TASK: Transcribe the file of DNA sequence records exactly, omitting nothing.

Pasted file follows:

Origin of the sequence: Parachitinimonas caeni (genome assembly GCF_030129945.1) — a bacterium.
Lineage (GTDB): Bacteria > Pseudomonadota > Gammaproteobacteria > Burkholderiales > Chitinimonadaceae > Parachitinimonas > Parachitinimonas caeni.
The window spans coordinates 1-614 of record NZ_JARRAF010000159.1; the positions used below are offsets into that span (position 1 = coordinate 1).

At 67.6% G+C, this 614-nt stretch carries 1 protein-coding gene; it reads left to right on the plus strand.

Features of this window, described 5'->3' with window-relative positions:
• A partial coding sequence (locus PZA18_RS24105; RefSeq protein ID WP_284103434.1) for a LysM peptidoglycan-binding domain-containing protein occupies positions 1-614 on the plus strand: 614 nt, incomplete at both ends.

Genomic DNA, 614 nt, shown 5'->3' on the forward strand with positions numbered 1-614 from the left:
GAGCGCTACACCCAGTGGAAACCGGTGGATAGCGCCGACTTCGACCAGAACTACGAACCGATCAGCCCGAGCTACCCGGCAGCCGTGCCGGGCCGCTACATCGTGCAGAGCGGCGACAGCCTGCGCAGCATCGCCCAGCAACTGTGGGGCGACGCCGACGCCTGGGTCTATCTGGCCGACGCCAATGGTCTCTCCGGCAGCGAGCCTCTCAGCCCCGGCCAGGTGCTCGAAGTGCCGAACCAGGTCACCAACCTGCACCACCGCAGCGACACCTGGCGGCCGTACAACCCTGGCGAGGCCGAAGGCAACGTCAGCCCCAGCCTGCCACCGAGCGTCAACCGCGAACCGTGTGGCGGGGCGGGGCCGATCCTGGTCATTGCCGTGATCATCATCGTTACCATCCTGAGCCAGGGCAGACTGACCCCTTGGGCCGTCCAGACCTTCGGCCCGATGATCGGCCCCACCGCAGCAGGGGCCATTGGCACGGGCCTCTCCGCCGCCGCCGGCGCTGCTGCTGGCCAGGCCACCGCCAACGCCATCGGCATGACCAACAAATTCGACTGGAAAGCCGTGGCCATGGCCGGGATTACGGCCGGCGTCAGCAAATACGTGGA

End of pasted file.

Origin of the sequence: Parachitinimonas caeni (genome assembly GCF_030129945.1) — a bacterium.
Lineage (GTDB): Bacteria > Pseudomonadota > Gammaproteobacteria > Burkholderiales > Chitinimonadaceae > Parachitinimonas > Parachitinimonas caeni.
The window spans coordinates 1-614 of record NZ_JARRAF010000159.1; the positions used below are offsets into that span (position 1 = coordinate 1).

At 67.6% G+C, this 614-nt stretch carries 1 protein-coding gene; it reads left to right on the plus strand.

Features of this window, described 5'->3' with window-relative positions:
• A partial coding sequence (locus PZA18_RS24105; RefSeq protein ID WP_284103434.1) for a LysM peptidoglycan-binding domain-containing protein occupies positions 1-614 on the plus strand: 614 nt, incomplete at both ends.

Genomic DNA, 614 nt, shown 5'->3' on the forward strand with positions numbered 1-614 from the left:
GAGCGCTACACCCAGTGGAAACCGGTGGATAGCGCCGACTTCGACCAGAACTACGAACCGATCAGCCCGAGCTACCCGGCAGCCGTGCCGGGCCGCTACATCGTGCAGAGCGGCGACAGCCTGCGCAGCATCGCCCAGCAACTGTGGGGCGACGCCGACGCCTGGGTCTATCTGGCCGACGCCAATGGTCTCTCCGGCAGCGAGCCTCTCAGCCCCGGCCAGGTGCTCGAAGTGCCGAACCAGGTCACCAACCTGCACCACCGCAGCGACACCTGGCGGCCGTACAACCCTGGCGAGGCCGAAGGCAACGTCAGCCCCAGCCTGCCACCGAGCGTCAACCGCGAACCGTGTGGCGGGGCGGGGCCGATCCTGGTCATTGCCGTGATCATCATCGTTACCATCCTGAGCCAGGGCAGACTGACCCCTTGGGCCGTCCAGACCTTCGGCCCGATGATCGGCCCCACCGCAGCAGGGGCCATTGGCACGGGCCTCTCCGCCGCCGCCGGCGCTGCTGCTGGCCAGGCCACCGCCAACGCCATCGGCATGACCAACAAATTCGACTGGAAAGCCGTGGCCATGGCCGGGATTACGGCCGGCGTCAGCAAATACGTGGA